Aside from the atrocious acting and ridiculous characters, the most disappointing aspect of Diary is the extreme lack of entertainment value. While the special effects are gory and realistic (Romero consistently delivers those goods, it's one of the few reliable things in life), the characters and their choices annoy so much that the horror is never frightening. Worst of all, it's just no damn fun at all.
Before playing my movie, I was browsing the Video section of XBox Live and decided to download Michael Jackson's short film/music video, "Thriller." I've watched the 13 minute ode to horror movies three times now and I can honestly say: "Thriller" is a better zombie/horror movie than Diary of the Dead.
I don't give a shit what the world thinks of MJ now, but back when "Thriller" premiered, he was pretty much the fucking mack. No one else on the planet would have gotten away with a 13 minute zombie musical. And talk about meta: this was a video for a song about scary movies, featuring a movie within a movie.
MTV played it like clockwork.
And why not? Directed by John Landis after An American Werewolf in London was a box office hit, it opens with an homage to creature feature horror films of the 1950s, with Michael asking his girl to go steady (hearing him say "I'm not like the other guys" might literally kill you with hilarity) before morphing into a badass teenage werecat that knocks over trees with a single bitch slap.
It is revealed that we're watching Micheal Jackson and his girlfriend watch a movie featuring actors who look exactly like Micheal Jackson and his girlfriend. She is too scared to sit through the movie, so they exit to the street, where Micheal serenades his girlfriend as they walk down what is about to become the worst street in the world. Cue the fog-filled cemetery and a surprisingly creepy scene of the dead rising from their graves, all set to the funky sounds of VINCENT PRICE... RAPPING! If any potential blogger is reading tonight and can't think of a title for their blog, I highly suggest "The funk of 40 thousand years."
Mike and his girl find themselves surrounded by the undead, and then WHAMMO, we get a fucking incredible zombie dance number. MJ, in full zombie make-up, looks bad as hell.
Following that is a zombie attack on an abandoned house, and then the classic horror movie twist: it was all a dream... or was it? The whole thing is pretty much a blast and takes 1/8th the amount of time to entertain you as Romero's movie takes to fail.
Now, to be fair, it probably cost Romero the same to shoot the feature length Diary as Jackson spent to make "Thriller," but the problem with Diary is never budgetary. It was the acting, the writing, the unbelievable character motivations.
Perhaps Romero has spent so much time with the undead that he has forgotten how real people act.
For more on Thriller:
- Watch a poor quality version of the video for yourself at YouTube. Seek out a better copy if possible.
- All kindsa info, trivia and more at IMDB.com and Wikipedia.com
For more on Diary of the Dead:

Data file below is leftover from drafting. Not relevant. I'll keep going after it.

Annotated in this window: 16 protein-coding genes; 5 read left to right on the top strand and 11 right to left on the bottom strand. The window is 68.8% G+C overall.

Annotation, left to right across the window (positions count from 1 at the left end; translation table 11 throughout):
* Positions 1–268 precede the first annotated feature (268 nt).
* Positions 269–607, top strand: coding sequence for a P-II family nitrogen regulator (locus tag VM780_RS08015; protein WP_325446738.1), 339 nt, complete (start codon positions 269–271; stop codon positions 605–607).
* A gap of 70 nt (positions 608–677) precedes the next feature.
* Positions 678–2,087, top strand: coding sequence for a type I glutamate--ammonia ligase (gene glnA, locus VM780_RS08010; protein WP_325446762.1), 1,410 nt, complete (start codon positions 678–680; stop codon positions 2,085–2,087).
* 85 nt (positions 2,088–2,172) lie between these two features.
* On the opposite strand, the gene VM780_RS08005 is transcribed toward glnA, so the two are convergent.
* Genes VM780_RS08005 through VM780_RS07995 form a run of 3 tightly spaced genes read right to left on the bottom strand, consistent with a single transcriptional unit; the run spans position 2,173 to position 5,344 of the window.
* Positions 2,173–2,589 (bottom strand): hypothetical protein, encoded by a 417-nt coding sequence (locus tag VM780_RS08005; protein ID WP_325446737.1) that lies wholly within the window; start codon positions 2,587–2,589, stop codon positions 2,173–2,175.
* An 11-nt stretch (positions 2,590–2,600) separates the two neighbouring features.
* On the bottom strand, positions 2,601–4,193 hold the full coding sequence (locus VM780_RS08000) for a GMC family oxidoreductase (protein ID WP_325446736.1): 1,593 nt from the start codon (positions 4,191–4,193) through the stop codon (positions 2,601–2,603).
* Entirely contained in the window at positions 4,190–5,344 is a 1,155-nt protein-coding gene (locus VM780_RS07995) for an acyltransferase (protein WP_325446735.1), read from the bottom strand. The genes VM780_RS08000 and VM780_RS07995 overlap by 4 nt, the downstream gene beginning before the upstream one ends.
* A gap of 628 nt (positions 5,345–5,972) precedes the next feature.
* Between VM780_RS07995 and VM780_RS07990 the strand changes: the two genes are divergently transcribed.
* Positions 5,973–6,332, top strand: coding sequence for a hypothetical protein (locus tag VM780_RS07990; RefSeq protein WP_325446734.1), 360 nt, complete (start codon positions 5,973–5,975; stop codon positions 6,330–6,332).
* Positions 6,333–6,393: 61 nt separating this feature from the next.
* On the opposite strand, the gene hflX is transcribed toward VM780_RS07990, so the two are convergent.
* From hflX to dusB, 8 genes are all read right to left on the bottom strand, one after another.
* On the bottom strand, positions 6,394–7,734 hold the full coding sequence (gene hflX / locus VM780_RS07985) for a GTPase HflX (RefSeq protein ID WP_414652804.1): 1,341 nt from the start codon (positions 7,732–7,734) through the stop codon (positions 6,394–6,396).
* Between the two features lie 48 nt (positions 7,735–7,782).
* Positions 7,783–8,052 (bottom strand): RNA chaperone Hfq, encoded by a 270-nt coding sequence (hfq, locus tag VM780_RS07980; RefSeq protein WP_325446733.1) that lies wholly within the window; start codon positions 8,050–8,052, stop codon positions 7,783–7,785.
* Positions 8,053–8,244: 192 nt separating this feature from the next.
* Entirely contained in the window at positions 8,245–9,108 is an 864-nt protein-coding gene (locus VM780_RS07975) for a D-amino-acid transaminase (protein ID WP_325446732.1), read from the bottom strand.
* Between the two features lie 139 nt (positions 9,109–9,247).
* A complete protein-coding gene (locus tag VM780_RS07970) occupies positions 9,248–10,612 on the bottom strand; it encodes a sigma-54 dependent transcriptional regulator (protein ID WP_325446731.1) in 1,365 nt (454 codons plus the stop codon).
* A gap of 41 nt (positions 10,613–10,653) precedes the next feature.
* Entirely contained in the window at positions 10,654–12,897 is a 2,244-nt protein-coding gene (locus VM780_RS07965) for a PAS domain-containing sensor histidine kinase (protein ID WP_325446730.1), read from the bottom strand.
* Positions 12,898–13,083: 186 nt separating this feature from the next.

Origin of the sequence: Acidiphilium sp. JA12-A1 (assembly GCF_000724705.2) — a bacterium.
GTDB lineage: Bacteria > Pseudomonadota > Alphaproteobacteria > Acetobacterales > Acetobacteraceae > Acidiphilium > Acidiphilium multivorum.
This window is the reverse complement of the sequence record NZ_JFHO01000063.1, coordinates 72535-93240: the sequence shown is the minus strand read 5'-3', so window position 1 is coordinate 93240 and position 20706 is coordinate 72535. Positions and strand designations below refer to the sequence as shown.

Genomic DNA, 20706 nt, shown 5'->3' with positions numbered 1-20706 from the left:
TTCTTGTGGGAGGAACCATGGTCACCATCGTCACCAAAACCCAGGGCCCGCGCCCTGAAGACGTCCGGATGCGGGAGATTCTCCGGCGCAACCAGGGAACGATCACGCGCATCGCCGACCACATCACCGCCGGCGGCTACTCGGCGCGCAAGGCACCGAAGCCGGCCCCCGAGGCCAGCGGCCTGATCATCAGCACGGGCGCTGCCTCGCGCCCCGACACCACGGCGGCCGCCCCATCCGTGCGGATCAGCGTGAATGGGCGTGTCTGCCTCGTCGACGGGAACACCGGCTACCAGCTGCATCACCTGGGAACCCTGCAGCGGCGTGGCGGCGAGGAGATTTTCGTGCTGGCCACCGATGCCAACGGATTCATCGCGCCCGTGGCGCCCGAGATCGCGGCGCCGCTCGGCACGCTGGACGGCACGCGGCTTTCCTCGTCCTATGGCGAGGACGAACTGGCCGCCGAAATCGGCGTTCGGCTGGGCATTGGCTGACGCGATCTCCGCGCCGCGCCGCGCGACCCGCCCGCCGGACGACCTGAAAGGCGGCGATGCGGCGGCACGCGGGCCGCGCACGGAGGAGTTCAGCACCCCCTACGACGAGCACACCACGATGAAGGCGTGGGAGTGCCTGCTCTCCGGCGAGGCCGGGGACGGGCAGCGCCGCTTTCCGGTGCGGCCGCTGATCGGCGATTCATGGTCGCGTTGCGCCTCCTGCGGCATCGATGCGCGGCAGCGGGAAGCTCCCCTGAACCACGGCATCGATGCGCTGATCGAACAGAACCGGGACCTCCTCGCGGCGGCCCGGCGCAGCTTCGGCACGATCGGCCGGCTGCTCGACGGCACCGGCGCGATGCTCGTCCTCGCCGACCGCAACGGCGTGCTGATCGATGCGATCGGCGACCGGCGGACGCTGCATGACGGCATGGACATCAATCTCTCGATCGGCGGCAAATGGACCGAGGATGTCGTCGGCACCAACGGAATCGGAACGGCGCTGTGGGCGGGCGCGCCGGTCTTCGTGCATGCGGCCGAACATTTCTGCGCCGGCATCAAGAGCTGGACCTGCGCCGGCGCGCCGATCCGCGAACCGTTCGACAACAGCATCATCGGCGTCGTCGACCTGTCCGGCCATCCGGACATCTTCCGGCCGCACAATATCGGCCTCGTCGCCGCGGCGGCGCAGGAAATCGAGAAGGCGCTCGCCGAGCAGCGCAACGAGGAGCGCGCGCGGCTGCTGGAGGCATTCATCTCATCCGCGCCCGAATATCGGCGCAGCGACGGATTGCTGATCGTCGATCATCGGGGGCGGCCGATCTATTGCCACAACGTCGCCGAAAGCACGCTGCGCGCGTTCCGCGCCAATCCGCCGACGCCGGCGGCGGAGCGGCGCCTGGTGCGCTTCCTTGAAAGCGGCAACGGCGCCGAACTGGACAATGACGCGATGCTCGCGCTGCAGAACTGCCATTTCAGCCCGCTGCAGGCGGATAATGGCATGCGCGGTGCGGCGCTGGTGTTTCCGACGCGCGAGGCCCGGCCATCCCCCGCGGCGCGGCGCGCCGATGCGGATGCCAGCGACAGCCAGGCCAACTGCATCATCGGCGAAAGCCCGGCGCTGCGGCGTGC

- More information at Wikipedia and IMDB
- Clips and more at the movie's official MySpace page
- Buy Diary of the Dead at Amazon
Official movie trailer:
Saturday, June 28, 2008
Directed by Sidney Lumet
Written by Kelly Masterson
Released September 26, 2007
When you think about yourself at 80 years old, what do you imagine yourself doing? If you're answer is any more elaborate than "drooling, shitting my pants and complaining about 'Kids these days,'", you're fooling yourself. Honestly, most of us here aren't even going to see the octogenarian milestone before we become worm food.
Sidney Lumet was 83 years old when he made Before the Devil Knows You're Dead, a tense and virtually Shakespearean tragedy about two brothers and a jewel heist gone horribly wrong. The fact that Lumet has directed one of his finer movies so late into his twilight years defies the generally accepted notion that artists do their best work in their youth.
Of course, Lumet had a number of directorial missteps throughout his career, from the unintentionally comic Vin Diesel production Find Me Guilty (created one year before Devil) to the fairly awful re-make of Gloria with Sharon Stone in the title role... or A Stranger Among Us... or The Wiz...
Okay. So it seems when you're doing your thing for 60 years, you're going to have some crap mixed in with your cream. Most directors would kill to have made movies like 12 Angry Men, Fail Safe, Network, Prince of the City, Serpico and Dog Day Afternoon.
If Before the Devil Knows You're Dead isn't a return to form (there are plenty of plot holes and a few directorial choices that I found questionable), it is at the very least a resurgence of Lumet's skillset, and possibly one of the better filmed/looking movies of his career.
Devil opens with as striking a visual cacophony as you're bound to see in this life: the exquisitely beautiful and well-aged Marisa Tomei getting drilled by a sweaty, lumpy Philip Seymour Hoffman. You may feel the need to check the back of the DVD box to see if this movie is categorized as Science Fiction.
Hoffman and Tomei engage in some post-coital nostalgia about a vacation they'd spent together. If you'll pardon the euphemism, it's here that the seed for Hoffman's eventual heist is planted. Because of the choppy, anti-chronological way Lumet presents the story, it takes a while to piece together his motivation.